(Former) NPR Interns: Who Were You Most Excited to Meet? : NPR Extra NPR staffers, who got their start as an NPR intern, answer the question: What person at NPR were you most excited to meet, and how do you remember that moment as an intern (an fan)?
NPR logo (Former) NPR Interns: Who Were You Most Excited to Meet?

(Former) NPR Interns: Who Were You Most Excited to Meet?

As shared in this post yesterday, we're talking with a few NPR staffers who were once NPR interns. For the next four days until the August 8, premiere of Intern Edition – an intern-led, web-based program – we'll share the first impressions, advice and stories that made their intern experiences as memorable as our own.

Question: NPR interns have the chance to share meeting rooms and hallways with some of their favorite hosts, reporters and other staffers at NPR they admire and follow. What person at NPR were you most excited to meet, and how do you remember that moment as an intern (and fan)?

Meet the Former Interns

Audie Cornish
Audie Cornish/Doby Photography/NPR

Audie Cornish
Current Title: Host, All Things Considered
Internship: National Desk in 2000

Anna Sebok
Anna Sebok

Anna Sebok
Current Title: Administrative Coordinator, Programming
Internship: Development Special Events in 2008

Jason DeRose Pic
Jason DeRose/Ed Schoenfeld

Jason DeRose
Current Title: Western Bureau Chief, NPR News
Internship: Washington Desk in 1995

John Asante
John Asante

John Asante
Current Title: Editorial Assistant, Talk of the Nation
Internship: Weekend All Things Considered in 2009

Sara Richards
Sara Richards

Sara Richards
Current Title: Production Assistant, NPR Berlin and Sirius/XM, Programming
Internship: Arts & Information Desk in 2007

Jason DeRose: "I am a big fan of Noah Adams, so I was probably the most excited and most nervous to meet him. I remember that he asked me about how I liked Minnesota (where I was in college at the time)."

John Asante: "Since I was a fairly new listener of public radio when I started my internship, I had maybe a few handfuls of names to go off of. Still, putting a name to a face in the form of Andrea Seabrook was pretty awesome.

"It was a few hours before a Saturday edition of Weekend All Things Considered, and Andrea walked through the All Things Considered area to say hi to a few friends. She thought I was an ATC producer (which happened many more times that summer), and we started chatting.

"From the sound of my last name, she guessed I was Ghanaian, and we then chatted about Ghana for about 10 minutes. Ever since that first encounter, we've been meaning to meet up for some food from my home country...hopefully that will happen one day."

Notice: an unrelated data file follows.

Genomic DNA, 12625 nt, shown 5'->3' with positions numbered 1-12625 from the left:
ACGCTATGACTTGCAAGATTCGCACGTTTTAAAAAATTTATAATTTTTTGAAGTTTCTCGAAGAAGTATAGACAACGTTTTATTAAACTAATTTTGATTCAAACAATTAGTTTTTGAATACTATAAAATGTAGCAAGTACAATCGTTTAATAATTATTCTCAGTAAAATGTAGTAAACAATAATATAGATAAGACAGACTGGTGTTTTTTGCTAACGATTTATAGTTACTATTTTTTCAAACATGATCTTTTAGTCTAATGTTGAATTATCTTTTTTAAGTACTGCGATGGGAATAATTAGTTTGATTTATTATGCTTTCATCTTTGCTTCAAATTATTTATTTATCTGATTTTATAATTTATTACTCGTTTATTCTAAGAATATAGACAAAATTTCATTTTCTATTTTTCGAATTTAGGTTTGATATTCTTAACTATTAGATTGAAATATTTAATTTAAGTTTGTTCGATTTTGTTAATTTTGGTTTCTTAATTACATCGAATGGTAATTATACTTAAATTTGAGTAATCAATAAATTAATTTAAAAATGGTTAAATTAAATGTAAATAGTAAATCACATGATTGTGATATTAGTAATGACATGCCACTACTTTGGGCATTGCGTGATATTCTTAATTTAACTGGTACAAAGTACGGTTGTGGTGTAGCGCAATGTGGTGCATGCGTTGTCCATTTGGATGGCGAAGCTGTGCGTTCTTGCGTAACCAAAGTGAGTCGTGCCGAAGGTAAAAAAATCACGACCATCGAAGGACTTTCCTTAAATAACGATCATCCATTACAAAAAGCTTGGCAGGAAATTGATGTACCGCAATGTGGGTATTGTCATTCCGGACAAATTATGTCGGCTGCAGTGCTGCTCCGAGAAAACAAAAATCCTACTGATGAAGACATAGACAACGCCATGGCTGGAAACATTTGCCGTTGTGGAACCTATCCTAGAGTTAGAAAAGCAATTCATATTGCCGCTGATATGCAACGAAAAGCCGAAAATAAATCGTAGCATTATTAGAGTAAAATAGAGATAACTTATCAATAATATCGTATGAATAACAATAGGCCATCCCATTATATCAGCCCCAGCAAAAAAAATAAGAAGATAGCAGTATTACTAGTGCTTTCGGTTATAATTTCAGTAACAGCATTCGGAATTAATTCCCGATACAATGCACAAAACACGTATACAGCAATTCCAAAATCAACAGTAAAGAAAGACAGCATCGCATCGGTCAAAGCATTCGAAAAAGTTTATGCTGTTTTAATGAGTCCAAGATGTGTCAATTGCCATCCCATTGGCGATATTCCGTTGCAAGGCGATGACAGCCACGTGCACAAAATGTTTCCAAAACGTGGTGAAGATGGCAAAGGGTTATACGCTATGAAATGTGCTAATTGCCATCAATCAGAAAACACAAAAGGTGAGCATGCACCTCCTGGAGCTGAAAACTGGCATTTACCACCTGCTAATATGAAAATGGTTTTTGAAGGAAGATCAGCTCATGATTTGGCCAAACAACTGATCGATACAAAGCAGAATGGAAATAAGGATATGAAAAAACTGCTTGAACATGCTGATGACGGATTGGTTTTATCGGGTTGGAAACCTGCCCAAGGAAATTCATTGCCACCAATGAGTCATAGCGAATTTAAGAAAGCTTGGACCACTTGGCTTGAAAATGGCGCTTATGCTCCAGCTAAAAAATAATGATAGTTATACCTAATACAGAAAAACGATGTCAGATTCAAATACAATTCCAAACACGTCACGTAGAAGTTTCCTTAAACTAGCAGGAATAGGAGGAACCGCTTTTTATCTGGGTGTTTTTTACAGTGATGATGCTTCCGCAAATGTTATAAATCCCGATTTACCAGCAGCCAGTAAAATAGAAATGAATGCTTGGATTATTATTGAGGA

Sara Richards: "I think I was most excited to meet (or hear in person) Robert Siegel and Scott Simon. When I was an intern, I sat next to the vending machines on the third floor that used to sell this particular brand of seltzer they both liked to drink.

"So very frequently I would be working at my desk, with my back to the vending machines, and they would walk by, stopping to chat with a colleague, and it was like hearing the voice of God behind me. I didn't want to turn around. Those voices can't be coming out of real people, right?"

[Editor's Note: In Washington, D.C., NPR staff are spread across three different office buildings on the same block. The studios are in the building informally known as "635" and many of the staff on the business side of the organization—like Anna—are in the "7th Street" building.]

Anna Sebok: Both as an intern and during my permanent employment at NPR, I have "lived" over on 7th Street, so I wasn't able to meet as many folks as other interns did.

"Anytime I had the opportunity to ride the 635 elevators was exciting – somehow I managed to meet Melissa Block, Michel Martin, and Don Gonyea all on the 635 elevators as an intern.

"Right before I began my internship, I set a goal for myself to meet Robert Siegel...and having friends who were ATC interns definitely helped make that happen. I'm pretty sure I wasn't able to do anything but smile and whisper a meek "Hi."

Audie Cornish: "Hah! I think Robert Siegel (sorry Robert). At one point during my internship I saw him getting one of his seltzers from the upstairs café and nearly jumped out of my skin. Remember this was before Google Images people.

"But also Vertamae Grosvenor — a really wonderful writer and story teller. She and Art Silverman let me sit in on an edit. It was the first time I'd seen that process up close and it pretty much set the standard in terms of collaboration. I was working on the National Desk, but after that I really wanted to be a show producer!"

Megan Johnson is interning at NPR this summer in the NPR Communications Division.